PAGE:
Castleton is set amidst picturesque scenery and is a convenient centre for the most mountainous part of the Peak District, whilst its remarkable caverns attract many visitors.

Among the old customs which still linger here is the ringing of the curfew during the winter months; another gives the villagers a carnival on May 29, called Garland Day, when there is a procession, with a mounted king and queen, the former carrying a huge garland of flowers. A band of music and morris-dancers enliven the nooks and corners of the village, and a Maypole on the market-place becomes the centre of a joyous crowd. Sprigs of oak are worn by the villagers, many of whom ascribe the gaiety as commemorating the Restoration of King Charles II, who landed at Dover on May 29, 1660. At sunset the great garland is hoisted by means of a rope to the summit of the church tower, being there secured on the central pinnacle, which it decorates until it is withered.

The Parish Church

(generally closed; key can be obtained at the Vicarage, close by)

is dedicated to St. Edmund, and dates from the Norman Conquest, when it was built by Peveril, the founder - or restorer, as the case may be - of the Castle. The Church exhibits all the styles of architecture which have prevailed since that period. It consists of chancel, nave with aisles, and south porch, and has a pinnacled tower at the west end. It contains an ancient stone font, and there is a fine Norman archway between nave and chancel. The chancel contains a painting by Van Dyck, representing the Appearance to the Shepherds. The doors of the old oak pews still bear the names of the occupants in the seventeenth and eighteenth centuries. The vestry contains a good library, the gift of a former vicar, including some valuable and curious works - among others, a copy of the “Breeches” Bible (so called from the unusual rendering of Genesis iii. 7) and a Cranmer Bible.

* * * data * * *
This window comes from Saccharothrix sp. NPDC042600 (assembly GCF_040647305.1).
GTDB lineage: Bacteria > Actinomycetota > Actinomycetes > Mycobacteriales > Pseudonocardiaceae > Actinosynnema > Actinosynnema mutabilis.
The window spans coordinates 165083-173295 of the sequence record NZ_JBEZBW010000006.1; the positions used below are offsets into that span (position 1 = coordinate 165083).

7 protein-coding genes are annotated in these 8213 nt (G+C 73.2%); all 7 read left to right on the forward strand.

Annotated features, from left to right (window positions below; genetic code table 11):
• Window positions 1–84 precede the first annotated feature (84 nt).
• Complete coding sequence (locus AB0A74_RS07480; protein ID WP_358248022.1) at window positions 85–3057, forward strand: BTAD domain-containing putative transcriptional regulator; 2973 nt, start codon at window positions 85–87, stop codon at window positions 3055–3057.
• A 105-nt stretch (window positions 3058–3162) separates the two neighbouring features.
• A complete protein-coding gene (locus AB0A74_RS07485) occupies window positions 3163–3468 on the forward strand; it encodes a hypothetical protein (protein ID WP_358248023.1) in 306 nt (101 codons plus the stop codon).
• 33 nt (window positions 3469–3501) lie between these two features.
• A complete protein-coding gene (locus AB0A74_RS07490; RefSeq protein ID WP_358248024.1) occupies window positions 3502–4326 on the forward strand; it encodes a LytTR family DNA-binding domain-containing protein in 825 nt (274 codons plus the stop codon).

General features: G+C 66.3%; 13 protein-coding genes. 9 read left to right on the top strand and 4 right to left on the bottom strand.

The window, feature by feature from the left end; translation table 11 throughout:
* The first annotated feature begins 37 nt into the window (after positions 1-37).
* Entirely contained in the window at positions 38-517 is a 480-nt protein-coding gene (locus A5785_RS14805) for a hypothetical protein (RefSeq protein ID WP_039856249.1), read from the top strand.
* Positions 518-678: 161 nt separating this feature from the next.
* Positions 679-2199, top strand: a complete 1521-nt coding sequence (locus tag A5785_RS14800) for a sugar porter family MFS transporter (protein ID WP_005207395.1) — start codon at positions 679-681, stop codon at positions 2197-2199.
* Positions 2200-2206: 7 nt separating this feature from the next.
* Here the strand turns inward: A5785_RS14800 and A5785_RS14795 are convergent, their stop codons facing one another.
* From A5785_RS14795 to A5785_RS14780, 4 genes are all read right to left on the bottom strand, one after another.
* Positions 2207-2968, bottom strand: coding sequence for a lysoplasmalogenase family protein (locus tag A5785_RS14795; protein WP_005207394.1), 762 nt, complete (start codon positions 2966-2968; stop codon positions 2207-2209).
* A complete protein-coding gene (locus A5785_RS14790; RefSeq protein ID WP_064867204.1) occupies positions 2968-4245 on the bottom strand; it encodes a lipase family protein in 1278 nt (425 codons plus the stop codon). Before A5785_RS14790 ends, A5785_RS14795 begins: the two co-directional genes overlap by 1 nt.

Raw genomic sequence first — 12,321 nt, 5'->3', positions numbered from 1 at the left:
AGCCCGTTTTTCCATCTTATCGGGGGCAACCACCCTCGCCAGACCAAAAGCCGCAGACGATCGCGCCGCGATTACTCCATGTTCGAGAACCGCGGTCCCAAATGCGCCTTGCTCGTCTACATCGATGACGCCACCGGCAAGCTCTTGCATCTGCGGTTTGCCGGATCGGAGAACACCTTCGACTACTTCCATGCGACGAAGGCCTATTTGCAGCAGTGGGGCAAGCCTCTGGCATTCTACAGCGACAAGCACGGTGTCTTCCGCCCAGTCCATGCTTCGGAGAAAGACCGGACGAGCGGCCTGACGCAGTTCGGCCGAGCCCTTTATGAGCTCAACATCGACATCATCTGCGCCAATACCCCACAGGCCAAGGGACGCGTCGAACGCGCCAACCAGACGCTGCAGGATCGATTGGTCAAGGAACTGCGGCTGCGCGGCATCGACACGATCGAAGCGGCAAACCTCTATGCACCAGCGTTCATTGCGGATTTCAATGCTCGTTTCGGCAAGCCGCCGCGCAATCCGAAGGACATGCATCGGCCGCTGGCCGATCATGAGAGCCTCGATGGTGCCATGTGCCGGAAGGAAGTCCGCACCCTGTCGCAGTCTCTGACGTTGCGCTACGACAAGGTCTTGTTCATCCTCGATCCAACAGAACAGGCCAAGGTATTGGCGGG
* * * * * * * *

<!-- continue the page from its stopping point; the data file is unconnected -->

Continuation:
Castleton obtained its name from its close connection with-


Peveril Castle

(Admission, threepence. Official guide, 2d., on sale at the gate.)

a fortress which towers above the quaint small houses of the village and which is a conspicuous feature in any characteristic view of Castleton. The ruin is reached by a zigzag path. The stronghold is inaccessible on every side save one, and even there the approach is an artificial one, to obviate the severity of the ascent; and the very narrow isthmus was guarded by a keep. “The fortress hangs over the mouth of the Devil's Cavern; its founder chose his nest”, says Sir Walter Scott, “upon the principles upon which an eagle selects her eyry, and built it in such a fashion, as if he had intended it, as an Irishman said of the Martello towers, for the sole purpose of puzzling posterity”. Its position was wellnigh impregnable before the discovery of gunpowder.